Gov. Gavin Newsom declared a state of emergency Wednesday afternoon in response to the new coronavirus, although the California Department of Public Health says the risk to the general public is low.

Newsom’s declaration makes extra resources available across the state in the wake of the first death in California from COVID-19 in Placer County. No cases have been reported in San Joaquin County.

The emergency declaration will provide help to local governments, protect against price gouging and make it possible for supplemental health care workers to come in from outside the state.

COVID-19, which stands for coronavirus disease 2019, is caused by a virus named SARS-CoV-2. Coronaviruses are a large group of viruses that are common among humans and animals. The source of the new virus is not yet known.

In humans, coronaviruses typically cause mild to moderate respiratory illnesses. Symptoms are very similar to the flu — fever, cough, shortness of breath — and can take two to 14 days to appear. A small number of people develop more severe respiratory illness.

Internationally, about 80% people who have tested positive for COVID-19 did not have symptoms that would require hospitalization.

The World Health Organization announced Tuesday that globally the death rate for people with COVID-19 has reached 3.4%. As a comparison, seasonal flu kills about 1% of people who catch it. But although COVID-19 is more likely to cause death than the flu, it does not spread as easily.

The Centers for Disease Control and Prevention said the new coronavirus is spread mainly by people who are in close contact with each other or by droplets dispersed when an infected person coughs or sneezes.

As of Wednesday morning, there were 53 confirmed cases of COVID-19 in California. Of those, 24 were people who had been flown back to the state after being diagnosed in another country. The remaining 29 cases included 12 related to travel, seven linked to contact with an ill family member, three from exposure at a health care facility and four from community transmission. Three were from unknown sources.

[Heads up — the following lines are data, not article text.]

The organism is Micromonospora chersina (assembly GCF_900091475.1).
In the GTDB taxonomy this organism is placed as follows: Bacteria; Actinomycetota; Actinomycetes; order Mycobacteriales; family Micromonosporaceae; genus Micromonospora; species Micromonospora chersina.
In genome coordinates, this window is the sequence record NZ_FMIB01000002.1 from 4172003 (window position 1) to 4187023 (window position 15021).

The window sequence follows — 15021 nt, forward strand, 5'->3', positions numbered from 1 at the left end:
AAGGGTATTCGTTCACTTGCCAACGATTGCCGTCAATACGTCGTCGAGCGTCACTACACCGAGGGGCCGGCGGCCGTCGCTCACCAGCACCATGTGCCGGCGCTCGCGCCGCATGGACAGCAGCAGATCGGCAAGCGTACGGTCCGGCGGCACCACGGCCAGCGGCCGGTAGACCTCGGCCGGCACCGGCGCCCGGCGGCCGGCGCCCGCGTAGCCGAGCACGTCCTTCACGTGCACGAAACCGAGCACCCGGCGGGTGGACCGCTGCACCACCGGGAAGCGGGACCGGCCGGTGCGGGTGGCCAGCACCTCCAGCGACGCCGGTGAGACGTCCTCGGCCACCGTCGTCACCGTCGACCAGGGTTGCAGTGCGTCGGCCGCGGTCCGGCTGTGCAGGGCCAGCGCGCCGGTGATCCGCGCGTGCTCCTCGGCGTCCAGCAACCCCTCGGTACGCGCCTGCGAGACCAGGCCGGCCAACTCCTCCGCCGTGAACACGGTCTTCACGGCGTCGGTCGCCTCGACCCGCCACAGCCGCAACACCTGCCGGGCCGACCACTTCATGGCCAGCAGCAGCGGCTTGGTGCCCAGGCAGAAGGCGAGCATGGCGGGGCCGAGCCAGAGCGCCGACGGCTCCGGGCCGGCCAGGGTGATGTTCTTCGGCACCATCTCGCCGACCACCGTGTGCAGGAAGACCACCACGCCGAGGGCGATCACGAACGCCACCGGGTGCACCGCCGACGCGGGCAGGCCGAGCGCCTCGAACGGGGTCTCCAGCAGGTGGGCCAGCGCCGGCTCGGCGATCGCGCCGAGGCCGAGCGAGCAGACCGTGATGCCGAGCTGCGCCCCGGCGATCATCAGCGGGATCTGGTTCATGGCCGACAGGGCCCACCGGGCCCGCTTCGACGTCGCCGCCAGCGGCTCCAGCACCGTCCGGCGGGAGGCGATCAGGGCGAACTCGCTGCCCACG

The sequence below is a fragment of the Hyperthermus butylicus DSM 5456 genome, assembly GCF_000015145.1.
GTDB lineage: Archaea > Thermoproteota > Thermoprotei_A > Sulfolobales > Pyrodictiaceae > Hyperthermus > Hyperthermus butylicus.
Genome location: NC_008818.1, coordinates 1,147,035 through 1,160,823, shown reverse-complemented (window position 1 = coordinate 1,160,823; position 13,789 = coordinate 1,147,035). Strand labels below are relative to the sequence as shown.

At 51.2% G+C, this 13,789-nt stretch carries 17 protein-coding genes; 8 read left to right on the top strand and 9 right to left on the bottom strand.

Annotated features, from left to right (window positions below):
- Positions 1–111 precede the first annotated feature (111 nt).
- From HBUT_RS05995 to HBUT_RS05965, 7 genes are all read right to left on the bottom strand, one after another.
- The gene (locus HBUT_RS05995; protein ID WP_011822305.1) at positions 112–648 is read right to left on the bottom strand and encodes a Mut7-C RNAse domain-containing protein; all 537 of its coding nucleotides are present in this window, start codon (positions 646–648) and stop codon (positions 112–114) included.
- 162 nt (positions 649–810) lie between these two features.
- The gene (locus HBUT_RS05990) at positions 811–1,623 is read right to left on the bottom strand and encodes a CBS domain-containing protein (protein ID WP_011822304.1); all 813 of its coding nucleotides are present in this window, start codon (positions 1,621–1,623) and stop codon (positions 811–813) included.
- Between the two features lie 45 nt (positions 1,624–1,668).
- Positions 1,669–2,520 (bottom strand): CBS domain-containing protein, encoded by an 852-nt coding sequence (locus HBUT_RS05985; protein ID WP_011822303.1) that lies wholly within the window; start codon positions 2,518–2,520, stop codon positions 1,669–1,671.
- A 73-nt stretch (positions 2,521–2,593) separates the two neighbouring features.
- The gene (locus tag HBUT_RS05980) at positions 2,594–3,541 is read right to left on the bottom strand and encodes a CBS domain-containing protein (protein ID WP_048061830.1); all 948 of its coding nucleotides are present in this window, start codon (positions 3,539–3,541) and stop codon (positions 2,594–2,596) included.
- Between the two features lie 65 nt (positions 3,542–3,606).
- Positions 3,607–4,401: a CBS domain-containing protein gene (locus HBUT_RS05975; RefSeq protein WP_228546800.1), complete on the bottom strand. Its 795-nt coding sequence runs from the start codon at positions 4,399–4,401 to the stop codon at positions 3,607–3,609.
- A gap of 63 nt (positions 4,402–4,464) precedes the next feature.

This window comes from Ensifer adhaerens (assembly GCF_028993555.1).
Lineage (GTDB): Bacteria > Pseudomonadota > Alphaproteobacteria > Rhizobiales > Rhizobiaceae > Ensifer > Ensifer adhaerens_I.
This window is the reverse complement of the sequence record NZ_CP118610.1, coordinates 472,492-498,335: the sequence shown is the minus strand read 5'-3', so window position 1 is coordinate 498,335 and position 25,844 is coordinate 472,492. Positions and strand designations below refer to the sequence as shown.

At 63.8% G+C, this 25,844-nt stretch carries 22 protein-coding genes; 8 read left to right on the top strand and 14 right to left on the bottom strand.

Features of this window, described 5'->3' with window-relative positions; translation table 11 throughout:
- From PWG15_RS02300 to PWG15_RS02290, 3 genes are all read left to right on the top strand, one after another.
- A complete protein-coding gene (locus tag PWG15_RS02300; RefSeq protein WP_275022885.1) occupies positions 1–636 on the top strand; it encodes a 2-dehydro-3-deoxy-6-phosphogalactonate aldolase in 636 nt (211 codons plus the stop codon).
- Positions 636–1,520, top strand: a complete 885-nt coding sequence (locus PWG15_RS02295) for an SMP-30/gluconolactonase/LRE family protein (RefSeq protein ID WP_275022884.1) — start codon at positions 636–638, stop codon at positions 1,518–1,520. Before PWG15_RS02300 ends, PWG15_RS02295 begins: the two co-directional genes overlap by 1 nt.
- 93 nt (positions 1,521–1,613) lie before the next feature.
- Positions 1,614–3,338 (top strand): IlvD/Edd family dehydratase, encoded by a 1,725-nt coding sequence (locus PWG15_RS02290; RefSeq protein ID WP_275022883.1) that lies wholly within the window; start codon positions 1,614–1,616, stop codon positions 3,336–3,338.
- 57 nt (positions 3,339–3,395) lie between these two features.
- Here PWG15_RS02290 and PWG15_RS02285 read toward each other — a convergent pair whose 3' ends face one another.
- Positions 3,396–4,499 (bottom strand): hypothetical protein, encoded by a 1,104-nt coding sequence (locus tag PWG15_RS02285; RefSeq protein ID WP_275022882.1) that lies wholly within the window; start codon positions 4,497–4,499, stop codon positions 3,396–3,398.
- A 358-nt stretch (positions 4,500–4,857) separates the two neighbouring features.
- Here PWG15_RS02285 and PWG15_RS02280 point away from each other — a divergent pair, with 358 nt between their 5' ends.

The only person in California who has died because of COVID-19 was an elderly person with a preexisting health condition from Placer County. The person was likely exposed to the virus during a February cruise out of San Francisco on the Grand Princess. That ship is now being held off the coast while health officials test several passengers and crew members exhibiting flu-like symptoms.

The CDC reported as of Wednesday afternoon that there were 13 states reporting a total of 100 confirmed cases and 10 deaths.

Also Wednesday, San Joaquin Delta College in Stockton released a statement saying that a Delta health sciences student working at a medical facility outside of the county had been exposed to the coronavirus on Sunday. The student treated a patient who had not yet tested positive for the coronavirus and then returned to the Stockton college campus on Monday.

The San Joaquin County Department of Public Health said the risk to Delta students, employees and faculty members was very low and all relevant areas of the campus were being sanitized. The student has begun a 14-day self-isolation as a precaution.

The first confirmed case of COVID-19 in Contra Costa County was found Tuesday. The patient had no known travel history or contact with another confirmed case of disease, and the case is being investigated by the county health department.

Tracy Unified School District sent a letter to students’ families Friday stating that administrators were monitoring the situation. The school district emphasized that parents and guardians should keep children home from school if they feel sick to prevent the spread of any respiratory viruses, including the flu and the coronavirus.

Help prevent the spread of respiratory diseases like COVID-19.

If you think you are sick and experiencing the signs of COVID-19 and you have either had contact with someone who is sick or traveled to an area where the virus is active, the California Department of Health recommends calling your health provider or the local public health department immediately — before seeking medical care — so that appropriate precautions can be taken.

The San Joaquin County Public Health Department can be reached at 209-468-3411. More information at www.sjcphs.org.

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